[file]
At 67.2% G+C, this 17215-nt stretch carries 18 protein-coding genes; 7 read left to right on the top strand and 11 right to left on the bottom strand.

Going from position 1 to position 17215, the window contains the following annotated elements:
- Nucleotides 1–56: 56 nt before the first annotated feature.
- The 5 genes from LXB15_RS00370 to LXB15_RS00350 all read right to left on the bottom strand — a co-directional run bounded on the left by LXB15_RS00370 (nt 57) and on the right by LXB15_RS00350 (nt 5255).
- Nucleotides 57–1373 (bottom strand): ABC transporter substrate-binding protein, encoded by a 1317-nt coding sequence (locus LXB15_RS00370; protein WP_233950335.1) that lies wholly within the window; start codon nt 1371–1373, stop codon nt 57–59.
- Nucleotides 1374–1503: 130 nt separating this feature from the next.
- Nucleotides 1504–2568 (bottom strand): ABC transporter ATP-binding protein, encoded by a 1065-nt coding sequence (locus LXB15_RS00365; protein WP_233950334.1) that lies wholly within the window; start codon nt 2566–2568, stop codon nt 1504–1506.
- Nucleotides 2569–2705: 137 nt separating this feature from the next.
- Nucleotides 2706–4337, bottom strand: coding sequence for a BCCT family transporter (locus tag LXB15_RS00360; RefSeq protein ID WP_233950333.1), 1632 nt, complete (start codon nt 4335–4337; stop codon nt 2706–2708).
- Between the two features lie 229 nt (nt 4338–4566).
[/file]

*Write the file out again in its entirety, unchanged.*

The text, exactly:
At 67.2% G+C, this 17215-nt stretch carries 18 protein-coding genes; 7 read left to right on the top strand and 11 right to left on the bottom strand.

Going from position 1 to position 17215, the window contains the following annotated elements:
- Nucleotides 1–56: 56 nt before the first annotated feature.
- The 5 genes from LXB15_RS00370 to LXB15_RS00350 all read right to left on the bottom strand — a co-directional run bounded on the left by LXB15_RS00370 (nt 57) and on the right by LXB15_RS00350 (nt 5255).
- Nucleotides 57–1373 (bottom strand): ABC transporter substrate-binding protein, encoded by a 1317-nt coding sequence (locus LXB15_RS00370; protein WP_233950335.1) that lies wholly within the window; start codon nt 1371–1373, stop codon nt 57–59.
- Nucleotides 1374–1503: 130 nt separating this feature from the next.
- Nucleotides 1504–2568 (bottom strand): ABC transporter ATP-binding protein, encoded by a 1065-nt coding sequence (locus LXB15_RS00365; protein WP_233950334.1) that lies wholly within the window; start codon nt 2566–2568, stop codon nt 1504–1506.
- Nucleotides 2569–2705: 137 nt separating this feature from the next.
- Nucleotides 2706–4337, bottom strand: coding sequence for a BCCT family transporter (locus tag LXB15_RS00360; RefSeq protein ID WP_233950333.1), 1632 nt, complete (start codon nt 4335–4337; stop codon nt 2706–2708).
- Between the two features lie 229 nt (nt 4338–4566).